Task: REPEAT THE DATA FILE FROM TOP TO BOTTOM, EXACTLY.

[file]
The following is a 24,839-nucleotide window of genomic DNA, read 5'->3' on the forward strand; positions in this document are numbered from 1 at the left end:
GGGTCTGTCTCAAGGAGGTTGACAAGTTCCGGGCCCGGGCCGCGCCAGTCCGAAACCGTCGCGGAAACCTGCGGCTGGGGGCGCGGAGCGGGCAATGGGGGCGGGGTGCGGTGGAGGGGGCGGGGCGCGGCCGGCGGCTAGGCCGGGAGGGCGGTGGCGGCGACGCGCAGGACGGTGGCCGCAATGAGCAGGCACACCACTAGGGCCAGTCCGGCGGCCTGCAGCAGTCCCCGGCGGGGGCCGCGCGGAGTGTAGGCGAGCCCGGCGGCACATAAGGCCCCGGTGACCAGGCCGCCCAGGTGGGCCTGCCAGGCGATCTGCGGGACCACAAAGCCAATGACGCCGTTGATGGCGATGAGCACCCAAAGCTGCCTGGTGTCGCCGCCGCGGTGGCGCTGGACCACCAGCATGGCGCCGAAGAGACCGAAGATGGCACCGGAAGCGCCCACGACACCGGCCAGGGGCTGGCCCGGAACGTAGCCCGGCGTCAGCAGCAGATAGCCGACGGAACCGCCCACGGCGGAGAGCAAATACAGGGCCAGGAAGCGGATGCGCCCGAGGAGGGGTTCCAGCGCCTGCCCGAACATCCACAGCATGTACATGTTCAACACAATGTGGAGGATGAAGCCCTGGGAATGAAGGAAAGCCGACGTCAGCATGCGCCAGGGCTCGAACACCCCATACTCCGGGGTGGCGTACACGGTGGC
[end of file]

The following is a 24,839-nucleotide window of genomic DNA, read 5'->3' on the forward strand; positions in this document are numbered from 1 at the left end:
GGGTCTGTCTCAAGGAGGTTGACAAGTTCCGGGCCCGGGCCGCGCCAGTCCGAAACCGTCGCGGAAACCTGCGGCTGGGGGCGCGGAGCGGGCAATGGGGGCGGGGTGCGGTGGAGGGGGCGGGGCGCGGCCGGCGGCTAGGCCGGGAGGGCGGTGGCGGCGACGCGCAGGACGGTGGCCGCAATGAGCAGGCACACCACTAGGGCCAGTCCGGCGGCCTGCAGCAGTCCCCGGCGGGGGCCGCGCGGAGTGTAGGCGAGCCCGGCGGCACATAAGGCCCCGGTGACCAGGCCGCCCAGGTGGGCCTGCCAGGCGATCTGCGGGACCACAAAGCCAATGACGCCGTTGATGGCGATGAGCACCCAAAGCTGCCTGGTGTCGCCGCCGCGGTGGCGCTGGACCACCAGCATGGCGCCGAAGAGACCGAAGATGGCACCGGAAGCGCCCACGACACCGGCCAGGGGCTGGCCCGGAACGTAGCCCGGCGTCAGCAGCAGATAGCCGACGGAACCGCCCACGGCGGAGAGCAAATACAGGGCCAGGAAGCGGATGCGCCCGAGGAGGGGTTCCAGCGCCTGCCCGAACATCCACAGCATGTACATGTTCAACACAATGTGGAGGATGAAGCCCTGGGAATGAAGGAAAGCCGACGTCAGCATGCGCCAGGGCTCGAACACCCCATACTCCGGGGTGGCGTACACGGTGGC